Featured Research

from universities, journals, and other organizations

Plant Scientists Work To Protect U.S. From Foreign Diseases

Date:
October 15, 2001
Source:
American Phytopathological Society
Summary:
Right now in some of California’s most scenic areas, thousands of beautiful, stately oak trees are dying from a new disease never seen before in the U.S.; and scientists have few clues about how to stop it. In Florida, more than $200 million has been spent trying to control Citrus canker, another plant disease new to this country. Yet, despite intense efforts the disease keeps spreading. Problems like these may become more common, say plant health scientists, as new diseases make their way into the U.S. In an effort to assist regulators, the world’s largest organization of plant health scientists is preparing a list of diseases posing the greatest threat to U.S. agriculture and forestry.

St. Paul, MN (October 15, 2001) -- Right now in some of California’s most scenic areas, thousands of beautiful, stately oak trees are dying from a new disease never seen before in the U.S.; and scientists have few clues about how to stop it. In Florida, more than $200 million has been spent trying to control Citrus canker, another plant disease new to this country. Yet, despite intense efforts the disease keeps spreading. Problems like these may become more common, say plant health scientists, as new diseases make their way into the U.S. In an effort to assist regulators, the world’s largest organization of plant health scientists is preparing a list of diseases posing the greatest threat to U.S. agriculture and forestry.

Related Articles


“We have always been vulnerable to diseases from other countries,” states Dr. Larry Madden, a plant pathologist at Ohio State University “But with increasing world trade and more people traveling, the threat has increased substantially in recent years.” Trade regulations have helped, but in order to enact them, the World Trade Organization (established in 1995 to facilitate international trade by standardizing approaches to certain trade policies) requires scientific validation for any requested restriction. And this, say the scientists, has put enormous pressure on regulatory agencies, primarily the USDA Animal and Plant Health Inspection Service (APHIS), to develop sound and defendable regulations. While APHIS routinely conducts risk assessments for various diseases, there are so many potentially threatening ones, that a detailed analysis of each of them is virtually impossible say scientists.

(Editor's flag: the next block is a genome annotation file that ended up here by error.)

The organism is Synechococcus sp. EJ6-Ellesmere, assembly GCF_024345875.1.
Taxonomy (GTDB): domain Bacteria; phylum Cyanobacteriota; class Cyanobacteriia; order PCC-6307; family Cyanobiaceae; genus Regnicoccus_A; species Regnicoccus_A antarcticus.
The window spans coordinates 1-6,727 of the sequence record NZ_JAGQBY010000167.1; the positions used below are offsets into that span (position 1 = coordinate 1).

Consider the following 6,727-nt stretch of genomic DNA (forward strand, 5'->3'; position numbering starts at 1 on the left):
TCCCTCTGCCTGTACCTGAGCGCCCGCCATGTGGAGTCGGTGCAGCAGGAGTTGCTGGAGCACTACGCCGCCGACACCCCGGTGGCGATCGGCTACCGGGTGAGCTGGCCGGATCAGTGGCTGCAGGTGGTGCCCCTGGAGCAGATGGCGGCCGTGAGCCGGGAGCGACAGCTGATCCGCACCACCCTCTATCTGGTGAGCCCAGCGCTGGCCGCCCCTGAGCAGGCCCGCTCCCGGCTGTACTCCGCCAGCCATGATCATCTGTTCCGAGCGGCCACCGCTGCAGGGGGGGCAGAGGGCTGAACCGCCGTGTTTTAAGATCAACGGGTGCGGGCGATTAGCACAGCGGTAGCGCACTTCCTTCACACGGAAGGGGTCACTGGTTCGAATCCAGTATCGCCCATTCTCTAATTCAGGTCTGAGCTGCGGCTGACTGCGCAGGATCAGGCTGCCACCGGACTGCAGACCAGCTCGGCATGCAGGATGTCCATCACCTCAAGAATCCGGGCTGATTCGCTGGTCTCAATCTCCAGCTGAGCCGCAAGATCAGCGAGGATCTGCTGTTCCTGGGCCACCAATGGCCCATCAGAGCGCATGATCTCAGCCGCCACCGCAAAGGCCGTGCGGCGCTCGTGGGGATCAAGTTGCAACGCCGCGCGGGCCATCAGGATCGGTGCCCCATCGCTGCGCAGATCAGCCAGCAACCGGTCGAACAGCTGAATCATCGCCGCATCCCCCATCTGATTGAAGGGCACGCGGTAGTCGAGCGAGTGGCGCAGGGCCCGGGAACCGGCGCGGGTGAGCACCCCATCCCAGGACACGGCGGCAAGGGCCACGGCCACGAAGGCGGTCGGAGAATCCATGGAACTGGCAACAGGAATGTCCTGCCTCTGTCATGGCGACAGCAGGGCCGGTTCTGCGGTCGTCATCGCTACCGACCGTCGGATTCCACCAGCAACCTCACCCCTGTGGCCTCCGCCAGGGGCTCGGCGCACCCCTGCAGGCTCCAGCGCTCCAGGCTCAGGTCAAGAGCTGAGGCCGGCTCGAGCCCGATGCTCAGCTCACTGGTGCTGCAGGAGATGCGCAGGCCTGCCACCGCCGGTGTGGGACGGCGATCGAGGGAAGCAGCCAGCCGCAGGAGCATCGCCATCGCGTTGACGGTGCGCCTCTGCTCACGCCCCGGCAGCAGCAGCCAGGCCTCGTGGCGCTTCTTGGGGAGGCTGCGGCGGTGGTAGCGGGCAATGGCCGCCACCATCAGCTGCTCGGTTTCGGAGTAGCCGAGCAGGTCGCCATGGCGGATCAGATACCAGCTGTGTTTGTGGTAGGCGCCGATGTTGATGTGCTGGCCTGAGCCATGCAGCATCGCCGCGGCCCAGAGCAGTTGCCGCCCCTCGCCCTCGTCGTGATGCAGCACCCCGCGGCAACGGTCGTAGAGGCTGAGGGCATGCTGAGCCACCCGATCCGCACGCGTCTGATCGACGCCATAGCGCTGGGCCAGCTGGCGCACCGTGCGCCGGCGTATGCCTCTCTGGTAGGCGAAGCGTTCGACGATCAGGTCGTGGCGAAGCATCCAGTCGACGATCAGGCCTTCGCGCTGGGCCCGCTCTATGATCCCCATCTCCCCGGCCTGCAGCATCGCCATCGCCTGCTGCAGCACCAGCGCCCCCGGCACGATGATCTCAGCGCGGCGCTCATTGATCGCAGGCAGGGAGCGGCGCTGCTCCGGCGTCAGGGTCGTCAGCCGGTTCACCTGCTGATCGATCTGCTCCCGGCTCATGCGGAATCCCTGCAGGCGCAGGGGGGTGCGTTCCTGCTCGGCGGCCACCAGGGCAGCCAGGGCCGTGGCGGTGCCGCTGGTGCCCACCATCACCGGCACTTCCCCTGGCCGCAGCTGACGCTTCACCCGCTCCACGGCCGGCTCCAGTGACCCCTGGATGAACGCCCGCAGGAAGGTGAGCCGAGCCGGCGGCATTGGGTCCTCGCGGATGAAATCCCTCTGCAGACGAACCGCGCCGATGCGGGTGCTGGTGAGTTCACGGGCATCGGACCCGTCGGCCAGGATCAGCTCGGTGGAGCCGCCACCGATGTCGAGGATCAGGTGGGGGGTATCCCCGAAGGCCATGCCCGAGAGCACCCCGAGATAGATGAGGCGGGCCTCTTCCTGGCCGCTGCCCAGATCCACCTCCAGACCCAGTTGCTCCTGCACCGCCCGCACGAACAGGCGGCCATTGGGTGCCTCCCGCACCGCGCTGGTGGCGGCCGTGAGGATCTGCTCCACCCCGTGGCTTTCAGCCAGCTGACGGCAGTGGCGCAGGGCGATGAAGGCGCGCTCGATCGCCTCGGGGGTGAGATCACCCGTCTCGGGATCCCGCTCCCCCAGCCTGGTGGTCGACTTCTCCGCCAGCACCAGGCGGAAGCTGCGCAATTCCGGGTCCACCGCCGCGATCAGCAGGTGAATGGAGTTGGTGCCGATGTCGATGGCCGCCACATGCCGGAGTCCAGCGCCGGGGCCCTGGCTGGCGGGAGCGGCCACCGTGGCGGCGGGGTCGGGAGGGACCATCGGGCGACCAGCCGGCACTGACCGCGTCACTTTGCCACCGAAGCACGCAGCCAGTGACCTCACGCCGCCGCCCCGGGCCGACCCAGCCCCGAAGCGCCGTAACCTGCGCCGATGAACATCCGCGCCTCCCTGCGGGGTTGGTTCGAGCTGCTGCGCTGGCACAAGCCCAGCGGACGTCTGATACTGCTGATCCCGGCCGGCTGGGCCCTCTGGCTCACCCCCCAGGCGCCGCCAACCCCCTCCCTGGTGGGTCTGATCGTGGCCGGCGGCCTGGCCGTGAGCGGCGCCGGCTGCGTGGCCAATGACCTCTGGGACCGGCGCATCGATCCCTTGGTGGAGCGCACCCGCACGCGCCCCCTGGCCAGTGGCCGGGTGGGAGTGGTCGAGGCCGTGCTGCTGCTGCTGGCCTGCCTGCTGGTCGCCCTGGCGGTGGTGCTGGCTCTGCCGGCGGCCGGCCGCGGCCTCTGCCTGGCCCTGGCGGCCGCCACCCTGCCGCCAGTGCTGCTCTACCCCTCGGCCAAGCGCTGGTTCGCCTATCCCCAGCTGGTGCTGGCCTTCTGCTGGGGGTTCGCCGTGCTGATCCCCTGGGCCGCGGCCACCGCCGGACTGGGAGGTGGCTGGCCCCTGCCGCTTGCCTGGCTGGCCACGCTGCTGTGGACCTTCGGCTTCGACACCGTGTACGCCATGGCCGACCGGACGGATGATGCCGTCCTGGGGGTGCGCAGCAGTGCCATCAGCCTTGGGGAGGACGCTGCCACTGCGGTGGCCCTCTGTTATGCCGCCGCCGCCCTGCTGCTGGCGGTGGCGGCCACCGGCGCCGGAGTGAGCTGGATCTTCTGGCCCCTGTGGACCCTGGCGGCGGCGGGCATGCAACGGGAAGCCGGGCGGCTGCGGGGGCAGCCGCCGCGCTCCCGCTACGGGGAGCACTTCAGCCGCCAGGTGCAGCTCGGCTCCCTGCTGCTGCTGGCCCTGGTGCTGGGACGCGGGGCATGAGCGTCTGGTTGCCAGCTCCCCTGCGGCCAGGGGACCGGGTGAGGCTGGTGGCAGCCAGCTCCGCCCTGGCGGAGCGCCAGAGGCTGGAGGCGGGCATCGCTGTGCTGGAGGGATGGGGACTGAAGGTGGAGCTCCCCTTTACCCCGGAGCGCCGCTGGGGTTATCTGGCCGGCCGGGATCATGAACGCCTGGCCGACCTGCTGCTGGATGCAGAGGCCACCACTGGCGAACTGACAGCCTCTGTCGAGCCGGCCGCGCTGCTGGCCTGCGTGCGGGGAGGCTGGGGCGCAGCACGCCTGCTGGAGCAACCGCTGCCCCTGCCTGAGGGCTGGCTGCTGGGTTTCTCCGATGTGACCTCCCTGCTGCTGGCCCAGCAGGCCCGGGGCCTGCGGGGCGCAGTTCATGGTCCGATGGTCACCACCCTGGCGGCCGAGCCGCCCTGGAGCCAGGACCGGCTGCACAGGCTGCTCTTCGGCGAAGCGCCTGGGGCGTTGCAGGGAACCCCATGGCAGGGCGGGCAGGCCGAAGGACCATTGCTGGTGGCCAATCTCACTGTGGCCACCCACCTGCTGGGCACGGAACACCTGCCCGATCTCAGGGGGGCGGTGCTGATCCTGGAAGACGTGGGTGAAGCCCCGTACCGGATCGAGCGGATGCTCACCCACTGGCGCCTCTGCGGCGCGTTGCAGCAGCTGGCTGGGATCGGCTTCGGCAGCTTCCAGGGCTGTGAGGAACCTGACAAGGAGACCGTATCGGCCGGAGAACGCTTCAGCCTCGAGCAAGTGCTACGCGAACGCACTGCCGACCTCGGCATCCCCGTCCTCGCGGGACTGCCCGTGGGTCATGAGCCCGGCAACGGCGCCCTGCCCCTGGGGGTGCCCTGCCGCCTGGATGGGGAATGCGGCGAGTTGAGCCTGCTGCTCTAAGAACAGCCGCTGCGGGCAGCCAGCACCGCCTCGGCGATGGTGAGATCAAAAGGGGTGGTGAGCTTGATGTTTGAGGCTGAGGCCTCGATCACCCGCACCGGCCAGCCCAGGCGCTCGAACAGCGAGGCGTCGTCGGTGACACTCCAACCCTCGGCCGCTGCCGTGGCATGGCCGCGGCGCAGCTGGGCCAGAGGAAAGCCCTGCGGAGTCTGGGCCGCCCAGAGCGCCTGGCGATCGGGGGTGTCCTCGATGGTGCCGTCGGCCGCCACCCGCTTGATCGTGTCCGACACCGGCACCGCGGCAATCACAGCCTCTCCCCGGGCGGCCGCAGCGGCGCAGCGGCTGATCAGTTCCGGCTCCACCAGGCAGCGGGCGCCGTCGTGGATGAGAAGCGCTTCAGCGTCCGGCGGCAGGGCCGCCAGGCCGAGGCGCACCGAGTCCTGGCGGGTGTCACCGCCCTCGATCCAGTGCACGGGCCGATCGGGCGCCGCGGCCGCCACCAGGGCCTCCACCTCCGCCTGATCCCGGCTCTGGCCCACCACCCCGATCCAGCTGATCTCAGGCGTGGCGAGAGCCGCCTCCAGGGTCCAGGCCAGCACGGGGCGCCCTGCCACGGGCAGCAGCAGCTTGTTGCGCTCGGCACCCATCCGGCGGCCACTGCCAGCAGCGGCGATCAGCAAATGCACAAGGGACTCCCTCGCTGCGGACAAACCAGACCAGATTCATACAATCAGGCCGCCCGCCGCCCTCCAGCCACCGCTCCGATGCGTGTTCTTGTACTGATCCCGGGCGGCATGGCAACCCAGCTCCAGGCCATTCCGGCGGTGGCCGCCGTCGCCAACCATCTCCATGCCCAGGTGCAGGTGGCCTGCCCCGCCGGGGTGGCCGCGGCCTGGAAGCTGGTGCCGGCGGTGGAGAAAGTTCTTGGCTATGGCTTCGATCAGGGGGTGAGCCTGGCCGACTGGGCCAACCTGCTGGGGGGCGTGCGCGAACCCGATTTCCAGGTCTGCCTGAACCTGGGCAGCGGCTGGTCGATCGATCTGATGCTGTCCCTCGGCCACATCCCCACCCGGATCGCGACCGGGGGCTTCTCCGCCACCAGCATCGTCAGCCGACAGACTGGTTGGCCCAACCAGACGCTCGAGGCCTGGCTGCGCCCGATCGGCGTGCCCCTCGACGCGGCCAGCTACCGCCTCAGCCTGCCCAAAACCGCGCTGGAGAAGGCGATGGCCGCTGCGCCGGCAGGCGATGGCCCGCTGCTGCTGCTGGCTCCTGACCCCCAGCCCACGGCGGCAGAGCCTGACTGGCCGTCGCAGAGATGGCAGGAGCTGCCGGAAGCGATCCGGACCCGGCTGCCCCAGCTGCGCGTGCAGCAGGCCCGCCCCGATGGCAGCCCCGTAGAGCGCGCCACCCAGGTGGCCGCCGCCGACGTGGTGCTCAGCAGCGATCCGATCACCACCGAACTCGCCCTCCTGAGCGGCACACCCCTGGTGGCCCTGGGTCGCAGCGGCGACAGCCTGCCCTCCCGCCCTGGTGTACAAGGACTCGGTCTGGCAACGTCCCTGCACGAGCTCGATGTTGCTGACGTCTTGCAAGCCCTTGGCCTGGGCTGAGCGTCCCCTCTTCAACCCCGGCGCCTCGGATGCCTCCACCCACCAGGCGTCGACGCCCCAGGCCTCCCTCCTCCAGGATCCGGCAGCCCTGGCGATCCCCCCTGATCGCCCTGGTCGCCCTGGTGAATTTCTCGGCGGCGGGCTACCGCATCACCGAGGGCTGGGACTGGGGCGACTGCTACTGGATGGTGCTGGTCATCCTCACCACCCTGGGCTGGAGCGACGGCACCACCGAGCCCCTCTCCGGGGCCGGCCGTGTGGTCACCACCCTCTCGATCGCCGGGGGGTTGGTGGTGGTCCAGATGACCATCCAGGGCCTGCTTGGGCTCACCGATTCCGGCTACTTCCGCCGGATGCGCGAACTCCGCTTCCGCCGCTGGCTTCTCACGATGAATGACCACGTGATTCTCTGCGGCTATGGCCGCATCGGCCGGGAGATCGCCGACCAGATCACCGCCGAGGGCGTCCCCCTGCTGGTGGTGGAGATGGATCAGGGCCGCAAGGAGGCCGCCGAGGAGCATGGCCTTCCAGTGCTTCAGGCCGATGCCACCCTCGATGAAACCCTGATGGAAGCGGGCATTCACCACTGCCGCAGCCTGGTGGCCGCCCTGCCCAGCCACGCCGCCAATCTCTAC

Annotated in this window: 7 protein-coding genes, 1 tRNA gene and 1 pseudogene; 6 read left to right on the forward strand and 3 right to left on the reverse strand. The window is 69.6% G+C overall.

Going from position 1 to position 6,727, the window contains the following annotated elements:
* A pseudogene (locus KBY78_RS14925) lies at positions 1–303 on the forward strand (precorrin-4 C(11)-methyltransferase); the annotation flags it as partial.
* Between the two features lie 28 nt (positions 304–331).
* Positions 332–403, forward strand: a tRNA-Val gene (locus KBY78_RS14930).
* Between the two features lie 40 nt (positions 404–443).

To help agencies like APHIS, plant health scientists with the American Phytopathological Society (APS) began work last year on a “most unwanted” list of diseases. Led by Madden, an APS member, and composed of scientists and government regulators, the group identified 42 possible diseases of concern. “The tough part now,” says Madden, “will be determining which diseases pose the greatest threat.” Previous attempts to predict such things have been difficult. “Simply because a pathogen is identified as a threat does not mean it will ever appear, and if it does, that it will do so in a way that causes substantial destruction,” states Madden. “The reverse is true as well,” he adds, “with diseases of seemingly small impact sometimes surfacing to cause great damage.”

According to Madden, a more accurate assessment of a disease’s possible threat often arises when a greater number of people can be involved in the discussion. With that in mind, APS has recently posted its list online and is inviting comments from its members and others with a special interest in this area. “This is a challenging task; but not an impossible one,” notes Madden. “Our goal is to end up with a ‘live’ online list that can be continually monitored and updated as new information is received. We’ve made substantial progress, but we still have a lot of work to do.”